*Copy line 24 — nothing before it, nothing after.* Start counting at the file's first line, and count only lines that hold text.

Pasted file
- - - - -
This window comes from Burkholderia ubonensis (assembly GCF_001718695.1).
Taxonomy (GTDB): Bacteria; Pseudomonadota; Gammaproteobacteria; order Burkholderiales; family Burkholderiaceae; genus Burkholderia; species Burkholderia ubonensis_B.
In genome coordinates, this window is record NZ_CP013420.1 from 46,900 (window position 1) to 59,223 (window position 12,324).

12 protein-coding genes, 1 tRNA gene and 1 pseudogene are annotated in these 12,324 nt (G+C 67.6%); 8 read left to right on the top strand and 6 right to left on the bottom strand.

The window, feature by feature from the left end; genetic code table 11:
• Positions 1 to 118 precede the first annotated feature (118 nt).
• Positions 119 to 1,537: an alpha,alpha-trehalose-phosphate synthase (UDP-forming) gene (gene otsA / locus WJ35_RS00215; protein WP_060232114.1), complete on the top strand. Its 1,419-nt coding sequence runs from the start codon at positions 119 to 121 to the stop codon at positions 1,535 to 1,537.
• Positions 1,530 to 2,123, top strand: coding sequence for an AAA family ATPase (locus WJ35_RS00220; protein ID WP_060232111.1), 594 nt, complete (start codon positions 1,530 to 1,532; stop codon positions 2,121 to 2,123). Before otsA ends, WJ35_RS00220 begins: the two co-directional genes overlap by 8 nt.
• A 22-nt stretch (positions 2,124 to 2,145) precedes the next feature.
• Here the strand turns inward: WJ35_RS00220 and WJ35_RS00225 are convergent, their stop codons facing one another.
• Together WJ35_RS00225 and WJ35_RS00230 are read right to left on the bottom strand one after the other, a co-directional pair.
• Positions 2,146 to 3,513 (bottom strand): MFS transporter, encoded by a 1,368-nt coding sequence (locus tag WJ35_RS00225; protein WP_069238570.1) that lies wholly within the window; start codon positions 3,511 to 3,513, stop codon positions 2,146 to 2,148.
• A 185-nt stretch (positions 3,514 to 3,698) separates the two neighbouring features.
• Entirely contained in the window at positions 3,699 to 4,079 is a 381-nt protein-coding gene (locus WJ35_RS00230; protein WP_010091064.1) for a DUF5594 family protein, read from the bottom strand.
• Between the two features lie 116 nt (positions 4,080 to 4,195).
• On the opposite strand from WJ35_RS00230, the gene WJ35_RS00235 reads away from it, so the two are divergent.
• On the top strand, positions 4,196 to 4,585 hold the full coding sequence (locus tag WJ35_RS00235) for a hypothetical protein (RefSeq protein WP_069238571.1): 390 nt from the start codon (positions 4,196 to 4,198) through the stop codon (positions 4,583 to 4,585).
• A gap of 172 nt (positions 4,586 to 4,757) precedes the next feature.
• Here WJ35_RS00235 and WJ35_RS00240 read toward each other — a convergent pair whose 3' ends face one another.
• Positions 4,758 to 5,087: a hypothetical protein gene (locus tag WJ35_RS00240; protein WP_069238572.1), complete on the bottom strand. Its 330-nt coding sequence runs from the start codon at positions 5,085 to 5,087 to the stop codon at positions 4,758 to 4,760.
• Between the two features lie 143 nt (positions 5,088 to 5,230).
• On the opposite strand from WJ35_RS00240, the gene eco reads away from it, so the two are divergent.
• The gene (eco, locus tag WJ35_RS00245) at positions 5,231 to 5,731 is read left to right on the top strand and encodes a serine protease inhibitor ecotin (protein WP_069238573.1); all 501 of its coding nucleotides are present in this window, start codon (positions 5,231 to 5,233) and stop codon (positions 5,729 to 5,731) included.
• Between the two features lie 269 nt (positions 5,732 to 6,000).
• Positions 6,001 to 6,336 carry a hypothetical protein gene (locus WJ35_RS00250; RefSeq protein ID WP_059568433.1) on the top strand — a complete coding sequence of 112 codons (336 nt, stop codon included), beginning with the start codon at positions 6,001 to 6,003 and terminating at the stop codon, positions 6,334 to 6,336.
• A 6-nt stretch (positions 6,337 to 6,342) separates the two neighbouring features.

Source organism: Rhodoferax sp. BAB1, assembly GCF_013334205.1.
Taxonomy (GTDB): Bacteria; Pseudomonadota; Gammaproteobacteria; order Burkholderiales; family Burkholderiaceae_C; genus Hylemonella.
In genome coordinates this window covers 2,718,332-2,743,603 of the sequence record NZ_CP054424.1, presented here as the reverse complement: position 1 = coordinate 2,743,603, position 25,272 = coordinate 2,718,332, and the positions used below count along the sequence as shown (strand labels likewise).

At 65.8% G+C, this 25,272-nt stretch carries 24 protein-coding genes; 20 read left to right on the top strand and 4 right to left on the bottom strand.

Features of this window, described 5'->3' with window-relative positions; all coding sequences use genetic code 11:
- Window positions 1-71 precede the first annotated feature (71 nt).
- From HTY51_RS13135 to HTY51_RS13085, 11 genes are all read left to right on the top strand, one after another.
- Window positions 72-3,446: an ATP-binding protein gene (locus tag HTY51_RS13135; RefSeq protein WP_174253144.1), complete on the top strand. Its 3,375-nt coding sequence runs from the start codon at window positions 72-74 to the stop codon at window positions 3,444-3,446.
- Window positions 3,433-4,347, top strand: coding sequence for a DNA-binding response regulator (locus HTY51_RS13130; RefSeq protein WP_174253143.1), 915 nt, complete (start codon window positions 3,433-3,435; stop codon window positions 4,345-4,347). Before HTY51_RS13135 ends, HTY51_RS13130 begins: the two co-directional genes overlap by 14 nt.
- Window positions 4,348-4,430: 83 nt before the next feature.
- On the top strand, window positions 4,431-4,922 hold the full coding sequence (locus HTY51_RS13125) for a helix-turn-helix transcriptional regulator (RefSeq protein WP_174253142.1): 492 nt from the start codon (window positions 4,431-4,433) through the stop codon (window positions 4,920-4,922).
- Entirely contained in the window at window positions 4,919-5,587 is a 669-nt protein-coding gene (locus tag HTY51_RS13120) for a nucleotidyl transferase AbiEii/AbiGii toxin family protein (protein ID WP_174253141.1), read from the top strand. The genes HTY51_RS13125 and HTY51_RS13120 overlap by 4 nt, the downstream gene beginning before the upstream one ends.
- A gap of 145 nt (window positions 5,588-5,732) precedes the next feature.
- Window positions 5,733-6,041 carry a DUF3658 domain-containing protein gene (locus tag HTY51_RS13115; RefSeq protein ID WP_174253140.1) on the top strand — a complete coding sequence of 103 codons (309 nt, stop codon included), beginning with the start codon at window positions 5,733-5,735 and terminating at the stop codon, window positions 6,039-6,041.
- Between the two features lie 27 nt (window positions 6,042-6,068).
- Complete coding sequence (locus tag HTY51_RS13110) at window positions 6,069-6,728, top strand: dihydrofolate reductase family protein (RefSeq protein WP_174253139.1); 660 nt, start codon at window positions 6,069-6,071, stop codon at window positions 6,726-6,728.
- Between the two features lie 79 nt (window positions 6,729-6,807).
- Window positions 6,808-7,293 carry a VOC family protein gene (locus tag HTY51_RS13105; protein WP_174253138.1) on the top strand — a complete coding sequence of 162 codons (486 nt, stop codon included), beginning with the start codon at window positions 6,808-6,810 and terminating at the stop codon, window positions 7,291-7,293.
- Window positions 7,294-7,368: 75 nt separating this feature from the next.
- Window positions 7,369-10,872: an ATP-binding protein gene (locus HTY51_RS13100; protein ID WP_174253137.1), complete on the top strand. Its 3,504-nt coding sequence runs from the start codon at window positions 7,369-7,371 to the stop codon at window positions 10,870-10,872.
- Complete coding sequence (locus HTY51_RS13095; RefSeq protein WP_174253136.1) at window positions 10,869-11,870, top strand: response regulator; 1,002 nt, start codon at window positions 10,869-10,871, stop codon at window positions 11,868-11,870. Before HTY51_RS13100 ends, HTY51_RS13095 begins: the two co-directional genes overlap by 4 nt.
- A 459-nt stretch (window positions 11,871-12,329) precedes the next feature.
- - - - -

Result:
• Between the two features lie 269 nt (positions 5,732 to 6,000).